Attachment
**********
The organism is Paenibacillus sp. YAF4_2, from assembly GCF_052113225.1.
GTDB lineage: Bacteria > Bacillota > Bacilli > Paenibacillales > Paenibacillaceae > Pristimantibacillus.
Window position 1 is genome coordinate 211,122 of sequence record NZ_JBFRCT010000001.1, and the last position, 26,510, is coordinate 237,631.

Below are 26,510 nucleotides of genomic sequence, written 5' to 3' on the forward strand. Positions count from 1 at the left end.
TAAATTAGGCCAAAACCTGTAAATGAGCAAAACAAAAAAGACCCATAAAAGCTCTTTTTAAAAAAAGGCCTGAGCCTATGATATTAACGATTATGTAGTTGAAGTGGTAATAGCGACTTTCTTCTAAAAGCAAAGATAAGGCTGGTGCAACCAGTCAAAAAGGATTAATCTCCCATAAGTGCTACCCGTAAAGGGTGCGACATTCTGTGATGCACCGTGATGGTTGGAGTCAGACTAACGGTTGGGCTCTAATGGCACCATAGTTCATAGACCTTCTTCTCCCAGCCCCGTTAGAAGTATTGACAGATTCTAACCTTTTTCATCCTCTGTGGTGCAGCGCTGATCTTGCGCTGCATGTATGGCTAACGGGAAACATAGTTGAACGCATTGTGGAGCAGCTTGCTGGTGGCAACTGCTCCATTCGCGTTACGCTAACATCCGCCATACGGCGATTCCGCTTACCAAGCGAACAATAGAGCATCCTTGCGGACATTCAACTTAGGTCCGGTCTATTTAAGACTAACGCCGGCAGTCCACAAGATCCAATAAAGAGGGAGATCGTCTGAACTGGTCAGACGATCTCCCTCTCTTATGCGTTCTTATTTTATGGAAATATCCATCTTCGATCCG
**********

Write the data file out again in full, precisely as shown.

The organism is Paenibacillus sp. YAF4_2, from assembly GCF_052113225.1.
GTDB lineage: Bacteria > Bacillota > Bacilli > Paenibacillales > Paenibacillaceae > Pristimantibacillus.
Window position 1 is genome coordinate 211,122 of sequence record NZ_JBFRCT010000001.1, and the last position, 26,510, is coordinate 237,631.

Below are 26,510 nucleotides of genomic sequence, written 5' to 3' on the forward strand. Positions count from 1 at the left end.
TAAATTAGGCCAAAACCTGTAAATGAGCAAAACAAAAAAGACCCATAAAAGCTCTTTTTAAAAAAAGGCCTGAGCCTATGATATTAACGATTATGTAGTTGAAGTGGTAATAGCGACTTTCTTCTAAAAGCAAAGATAAGGCTGGTGCAACCAGTCAAAAAGGATTAATCTCCCATAAGTGCTACCCGTAAAGGGTGCGACATTCTGTGATGCACCGTGATGGTTGGAGTCAGACTAACGGTTGGGCTCTAATGGCACCATAGTTCATAGACCTTCTTCTCCCAGCCCCGTTAGAAGTATTGACAGATTCTAACCTTTTTCATCCTCTGTGGTGCAGCGCTGATCTTGCGCTGCATGTATGGCTAACGGGAAACATAGTTGAACGCATTGTGGAGCAGCTTGCTGGTGGCAACTGCTCCATTCGCGTTACGCTAACATCCGCCATACGGCGATTCCGCTTACCAAGCGAACAATAGAGCATCCTTGCGGACATTCAACTTAGGTCCGGTCTATTTAAGACTAACGCCGGCAGTCCACAAGATCCAATAAAGAGGGAGATCGTCTGAACTGGTCAGACGATCTCCCTCTCTTATGCGTTCTTATTTTATGGAAATATCCATCTTCGATCCG